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The Nightmare Overhead and the Sun Below

Ashanti Alston
Date Published: 
April 01, 2007
    Editor’s note: As we begin a new year, Ashanti Alston reflects on where we’ve been and where we need to go. His musings suggest the power of dreaming even in the face of constant repression.

A new year but an old refrain: we still ain’t free.

Greetings folks. I hope you don’t mind my sharing a few words. A few comments on the state of things according to the gospel of saint Ashanti of Far Rockaway, New York. 2007 greeted us before we even had time to open the door. I think the Bell rang something like 50 times. We, like usual, got up a little groggy. Partied a little too much, enjoying the festivities, you know. Get up, getup-getup-getup… Sean Bell, lawd have mercy. Black people, my people, what we gonna do now?

On November 25, 2006, Sean Bell, a Black 23-year-old, was shot and killed by plainclothes NYPD cops when they fired 50 times at him and his friends on his wedding day. The first officer to fire was Black. The incident has sparked community outrage and public demonstrations. The five cops involved in the shooting are on paid administrative leave and have been stripped of their weapons.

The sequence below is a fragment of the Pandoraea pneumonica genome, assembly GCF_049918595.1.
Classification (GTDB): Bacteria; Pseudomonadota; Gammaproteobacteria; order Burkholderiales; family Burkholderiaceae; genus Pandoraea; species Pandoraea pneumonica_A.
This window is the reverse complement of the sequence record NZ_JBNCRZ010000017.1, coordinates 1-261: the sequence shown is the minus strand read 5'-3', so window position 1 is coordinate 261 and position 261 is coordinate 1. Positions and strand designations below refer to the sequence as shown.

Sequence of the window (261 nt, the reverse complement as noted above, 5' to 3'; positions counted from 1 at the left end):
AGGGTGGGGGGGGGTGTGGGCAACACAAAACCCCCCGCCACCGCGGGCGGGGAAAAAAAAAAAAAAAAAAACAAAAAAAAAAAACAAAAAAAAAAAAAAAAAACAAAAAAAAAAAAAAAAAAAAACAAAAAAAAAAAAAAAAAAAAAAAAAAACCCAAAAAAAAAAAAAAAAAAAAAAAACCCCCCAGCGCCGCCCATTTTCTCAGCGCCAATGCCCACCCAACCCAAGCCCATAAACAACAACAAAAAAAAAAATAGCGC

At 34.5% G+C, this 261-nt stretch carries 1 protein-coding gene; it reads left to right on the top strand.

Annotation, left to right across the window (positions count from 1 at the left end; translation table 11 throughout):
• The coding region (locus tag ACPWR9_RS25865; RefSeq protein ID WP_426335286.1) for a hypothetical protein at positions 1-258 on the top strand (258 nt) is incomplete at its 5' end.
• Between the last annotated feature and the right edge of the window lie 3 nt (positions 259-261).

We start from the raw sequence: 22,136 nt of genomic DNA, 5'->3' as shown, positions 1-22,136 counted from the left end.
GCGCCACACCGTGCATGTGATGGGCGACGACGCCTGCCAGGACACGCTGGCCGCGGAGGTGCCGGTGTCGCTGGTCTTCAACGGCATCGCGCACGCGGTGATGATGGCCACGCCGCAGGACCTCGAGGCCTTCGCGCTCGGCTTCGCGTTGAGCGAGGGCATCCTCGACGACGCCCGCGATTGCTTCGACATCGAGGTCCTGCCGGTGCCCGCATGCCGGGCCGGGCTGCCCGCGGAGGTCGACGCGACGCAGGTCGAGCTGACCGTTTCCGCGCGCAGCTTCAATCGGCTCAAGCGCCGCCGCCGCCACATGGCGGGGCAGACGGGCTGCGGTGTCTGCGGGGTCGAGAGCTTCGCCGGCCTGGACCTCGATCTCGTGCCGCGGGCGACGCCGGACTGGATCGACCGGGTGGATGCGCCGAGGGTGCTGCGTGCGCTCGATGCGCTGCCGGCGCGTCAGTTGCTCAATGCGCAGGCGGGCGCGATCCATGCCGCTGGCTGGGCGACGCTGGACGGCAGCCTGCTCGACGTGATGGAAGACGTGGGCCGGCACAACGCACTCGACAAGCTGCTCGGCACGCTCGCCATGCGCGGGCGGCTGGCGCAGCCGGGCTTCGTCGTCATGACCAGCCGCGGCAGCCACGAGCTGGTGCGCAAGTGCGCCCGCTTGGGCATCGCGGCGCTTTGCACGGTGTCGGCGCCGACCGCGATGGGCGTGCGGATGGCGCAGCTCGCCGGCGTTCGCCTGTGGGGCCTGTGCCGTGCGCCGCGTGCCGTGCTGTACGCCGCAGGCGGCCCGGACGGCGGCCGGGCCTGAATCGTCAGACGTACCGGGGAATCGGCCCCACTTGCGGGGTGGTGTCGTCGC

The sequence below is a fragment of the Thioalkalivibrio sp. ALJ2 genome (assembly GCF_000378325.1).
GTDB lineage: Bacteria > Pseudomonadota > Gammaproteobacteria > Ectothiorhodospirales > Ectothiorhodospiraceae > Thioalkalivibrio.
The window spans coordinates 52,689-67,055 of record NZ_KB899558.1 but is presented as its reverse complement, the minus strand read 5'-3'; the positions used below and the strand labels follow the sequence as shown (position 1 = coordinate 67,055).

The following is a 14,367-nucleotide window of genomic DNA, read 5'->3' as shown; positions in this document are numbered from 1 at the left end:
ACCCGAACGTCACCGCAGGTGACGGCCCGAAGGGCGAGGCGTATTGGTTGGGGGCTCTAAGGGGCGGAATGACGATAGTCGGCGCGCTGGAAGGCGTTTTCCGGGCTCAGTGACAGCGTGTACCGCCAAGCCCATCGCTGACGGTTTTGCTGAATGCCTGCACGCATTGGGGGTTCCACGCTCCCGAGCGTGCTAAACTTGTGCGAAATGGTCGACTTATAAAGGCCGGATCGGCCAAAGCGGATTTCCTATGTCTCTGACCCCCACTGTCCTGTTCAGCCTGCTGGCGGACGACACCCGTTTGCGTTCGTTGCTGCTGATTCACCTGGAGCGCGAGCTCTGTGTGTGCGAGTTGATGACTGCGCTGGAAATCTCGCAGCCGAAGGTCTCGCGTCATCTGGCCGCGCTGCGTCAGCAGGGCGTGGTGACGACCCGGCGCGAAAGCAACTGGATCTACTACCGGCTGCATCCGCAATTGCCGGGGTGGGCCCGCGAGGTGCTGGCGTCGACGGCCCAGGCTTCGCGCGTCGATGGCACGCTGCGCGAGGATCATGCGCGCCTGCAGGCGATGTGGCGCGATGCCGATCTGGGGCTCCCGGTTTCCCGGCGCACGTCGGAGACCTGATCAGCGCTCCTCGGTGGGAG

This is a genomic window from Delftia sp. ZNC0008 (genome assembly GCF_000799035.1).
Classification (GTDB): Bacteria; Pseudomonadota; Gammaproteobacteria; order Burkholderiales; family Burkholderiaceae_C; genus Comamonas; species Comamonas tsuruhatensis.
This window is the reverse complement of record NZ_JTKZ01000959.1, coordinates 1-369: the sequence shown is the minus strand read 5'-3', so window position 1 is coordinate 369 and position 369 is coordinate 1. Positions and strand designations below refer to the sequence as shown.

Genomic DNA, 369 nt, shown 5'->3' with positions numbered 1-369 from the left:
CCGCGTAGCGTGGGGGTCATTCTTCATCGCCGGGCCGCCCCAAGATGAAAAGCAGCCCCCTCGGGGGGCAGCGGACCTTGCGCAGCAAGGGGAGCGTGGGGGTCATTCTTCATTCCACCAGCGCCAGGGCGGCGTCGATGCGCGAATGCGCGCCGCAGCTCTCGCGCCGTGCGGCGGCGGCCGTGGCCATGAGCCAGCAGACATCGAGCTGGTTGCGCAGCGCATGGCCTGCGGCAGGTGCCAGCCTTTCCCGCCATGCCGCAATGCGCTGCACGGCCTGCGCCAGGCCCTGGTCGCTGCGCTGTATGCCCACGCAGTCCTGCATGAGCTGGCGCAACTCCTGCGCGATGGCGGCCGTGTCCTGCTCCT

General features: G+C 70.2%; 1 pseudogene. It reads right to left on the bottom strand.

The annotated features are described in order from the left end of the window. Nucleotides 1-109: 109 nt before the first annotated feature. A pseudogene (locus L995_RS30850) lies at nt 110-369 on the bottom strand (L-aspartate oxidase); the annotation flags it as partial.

So many of us nationalists and plain old revolutionaries really thought—hoped and prayed—that Hurricane Katrina would do the trick. You know, create the magic that would transform us into solid freedom fighting armies heading for the towers of white supremacist power. But it was not to be and Katrina was as major an event as you can get to kick any people out of apathy, despair, and despondency. I mean, if only ‘cause there ain’t seemingly no other way to go but back to revolution, baby.

We still ain’t free and we still must struggle, no question. Even if it seems to be just a few of us die-hards, someone’s gotta keep dreaming, keep the flame burning for more than just lighting another cigarette on a ice cold winter corner. The American neo-liberal empire has got to go. It is literally killing us in every conceivable way. That’s what it feels like, too, especially for us die-hards for the dream of being free in this god-forsaken land.

Black power, Black revolution